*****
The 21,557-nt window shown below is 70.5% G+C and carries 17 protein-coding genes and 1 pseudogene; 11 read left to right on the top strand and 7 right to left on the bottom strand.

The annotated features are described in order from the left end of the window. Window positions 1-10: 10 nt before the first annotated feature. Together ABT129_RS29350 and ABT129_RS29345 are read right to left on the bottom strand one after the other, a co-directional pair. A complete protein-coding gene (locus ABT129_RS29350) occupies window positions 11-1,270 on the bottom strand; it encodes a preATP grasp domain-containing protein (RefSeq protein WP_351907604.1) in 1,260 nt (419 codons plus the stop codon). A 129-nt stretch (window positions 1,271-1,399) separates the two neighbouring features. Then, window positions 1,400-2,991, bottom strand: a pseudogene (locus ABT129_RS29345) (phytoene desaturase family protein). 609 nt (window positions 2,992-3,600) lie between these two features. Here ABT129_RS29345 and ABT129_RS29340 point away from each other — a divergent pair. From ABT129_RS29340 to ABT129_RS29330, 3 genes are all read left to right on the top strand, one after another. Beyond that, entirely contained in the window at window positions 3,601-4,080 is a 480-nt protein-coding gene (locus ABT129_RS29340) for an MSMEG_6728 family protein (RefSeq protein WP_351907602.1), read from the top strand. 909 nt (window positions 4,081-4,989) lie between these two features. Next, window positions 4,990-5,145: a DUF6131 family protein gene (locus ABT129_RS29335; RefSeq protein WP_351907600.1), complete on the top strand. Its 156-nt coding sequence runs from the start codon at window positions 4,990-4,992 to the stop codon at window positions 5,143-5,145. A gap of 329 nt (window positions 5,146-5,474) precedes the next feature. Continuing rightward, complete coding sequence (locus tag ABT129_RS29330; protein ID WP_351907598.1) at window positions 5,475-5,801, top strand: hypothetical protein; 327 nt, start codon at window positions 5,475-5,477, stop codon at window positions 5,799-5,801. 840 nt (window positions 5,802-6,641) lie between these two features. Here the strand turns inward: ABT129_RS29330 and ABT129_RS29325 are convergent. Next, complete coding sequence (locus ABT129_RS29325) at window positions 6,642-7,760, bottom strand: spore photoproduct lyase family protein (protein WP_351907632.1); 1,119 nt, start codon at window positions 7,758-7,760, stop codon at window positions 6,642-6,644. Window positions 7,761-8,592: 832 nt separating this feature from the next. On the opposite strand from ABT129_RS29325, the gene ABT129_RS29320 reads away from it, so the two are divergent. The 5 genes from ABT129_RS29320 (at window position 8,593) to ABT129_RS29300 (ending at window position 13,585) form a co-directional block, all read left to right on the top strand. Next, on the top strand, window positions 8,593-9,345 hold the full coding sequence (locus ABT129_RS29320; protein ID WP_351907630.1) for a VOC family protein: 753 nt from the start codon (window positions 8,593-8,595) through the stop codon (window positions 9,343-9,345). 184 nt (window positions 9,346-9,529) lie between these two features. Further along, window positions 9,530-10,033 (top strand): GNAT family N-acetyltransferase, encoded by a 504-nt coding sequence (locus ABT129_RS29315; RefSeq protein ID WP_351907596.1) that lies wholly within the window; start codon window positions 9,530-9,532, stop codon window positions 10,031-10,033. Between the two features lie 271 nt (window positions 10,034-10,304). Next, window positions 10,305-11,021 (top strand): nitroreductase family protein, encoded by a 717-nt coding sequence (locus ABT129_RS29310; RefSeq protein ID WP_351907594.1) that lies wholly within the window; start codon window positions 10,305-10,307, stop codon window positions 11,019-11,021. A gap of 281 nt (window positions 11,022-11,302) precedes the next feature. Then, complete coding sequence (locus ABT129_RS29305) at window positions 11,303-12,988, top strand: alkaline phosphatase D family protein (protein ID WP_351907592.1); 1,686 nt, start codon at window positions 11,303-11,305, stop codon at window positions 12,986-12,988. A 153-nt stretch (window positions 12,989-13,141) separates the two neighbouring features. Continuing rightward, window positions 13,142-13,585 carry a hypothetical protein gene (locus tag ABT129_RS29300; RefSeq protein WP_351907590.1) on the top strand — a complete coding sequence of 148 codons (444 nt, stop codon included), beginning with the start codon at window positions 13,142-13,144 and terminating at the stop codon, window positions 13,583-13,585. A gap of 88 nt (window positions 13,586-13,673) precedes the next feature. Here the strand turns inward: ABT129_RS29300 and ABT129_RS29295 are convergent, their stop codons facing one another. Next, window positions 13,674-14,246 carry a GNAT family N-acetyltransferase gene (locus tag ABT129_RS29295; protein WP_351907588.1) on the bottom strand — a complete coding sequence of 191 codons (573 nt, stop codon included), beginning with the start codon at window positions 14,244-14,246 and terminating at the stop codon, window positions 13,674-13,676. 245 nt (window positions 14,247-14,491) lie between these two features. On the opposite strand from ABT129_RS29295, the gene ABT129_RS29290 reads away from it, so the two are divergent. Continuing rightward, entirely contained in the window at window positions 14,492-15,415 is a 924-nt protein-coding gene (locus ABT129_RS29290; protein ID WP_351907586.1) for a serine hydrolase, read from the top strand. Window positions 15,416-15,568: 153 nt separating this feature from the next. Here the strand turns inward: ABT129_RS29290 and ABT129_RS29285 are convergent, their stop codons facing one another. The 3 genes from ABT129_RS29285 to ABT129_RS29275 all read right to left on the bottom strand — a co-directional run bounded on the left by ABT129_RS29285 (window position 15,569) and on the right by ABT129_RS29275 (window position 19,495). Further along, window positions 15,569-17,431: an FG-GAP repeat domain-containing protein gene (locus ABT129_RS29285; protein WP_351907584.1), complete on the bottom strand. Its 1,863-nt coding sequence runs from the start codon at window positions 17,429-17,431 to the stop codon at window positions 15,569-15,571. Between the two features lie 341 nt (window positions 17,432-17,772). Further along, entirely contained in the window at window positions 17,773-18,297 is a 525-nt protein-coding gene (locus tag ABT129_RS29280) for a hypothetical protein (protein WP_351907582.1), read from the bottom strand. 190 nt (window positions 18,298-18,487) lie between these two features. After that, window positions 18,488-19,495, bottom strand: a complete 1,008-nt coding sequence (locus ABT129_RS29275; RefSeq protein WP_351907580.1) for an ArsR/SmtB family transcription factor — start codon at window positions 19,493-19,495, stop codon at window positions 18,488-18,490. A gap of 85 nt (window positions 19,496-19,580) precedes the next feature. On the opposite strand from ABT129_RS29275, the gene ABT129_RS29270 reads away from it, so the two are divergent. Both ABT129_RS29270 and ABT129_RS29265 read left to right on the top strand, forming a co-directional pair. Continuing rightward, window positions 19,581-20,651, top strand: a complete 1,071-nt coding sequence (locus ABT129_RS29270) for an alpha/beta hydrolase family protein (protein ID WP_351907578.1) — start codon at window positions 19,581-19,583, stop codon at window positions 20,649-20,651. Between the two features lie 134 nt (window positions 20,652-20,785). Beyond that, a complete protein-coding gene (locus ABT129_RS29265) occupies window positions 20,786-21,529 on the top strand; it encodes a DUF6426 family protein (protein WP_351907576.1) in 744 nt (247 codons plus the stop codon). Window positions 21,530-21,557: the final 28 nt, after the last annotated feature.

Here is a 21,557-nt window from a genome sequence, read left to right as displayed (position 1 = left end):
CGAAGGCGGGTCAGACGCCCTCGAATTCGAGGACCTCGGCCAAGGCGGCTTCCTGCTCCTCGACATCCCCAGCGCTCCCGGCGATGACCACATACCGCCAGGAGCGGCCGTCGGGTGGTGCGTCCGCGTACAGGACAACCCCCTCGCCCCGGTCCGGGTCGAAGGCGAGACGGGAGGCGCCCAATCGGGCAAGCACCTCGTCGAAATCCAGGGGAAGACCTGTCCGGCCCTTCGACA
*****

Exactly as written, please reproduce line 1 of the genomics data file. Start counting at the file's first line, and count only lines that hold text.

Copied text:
The 21,557-nt window shown below is 70.5% G+C and carries 17 protein-coding genes and 1 pseudogene; 11 read left to right on the top strand and 7 right to left on the bottom strand.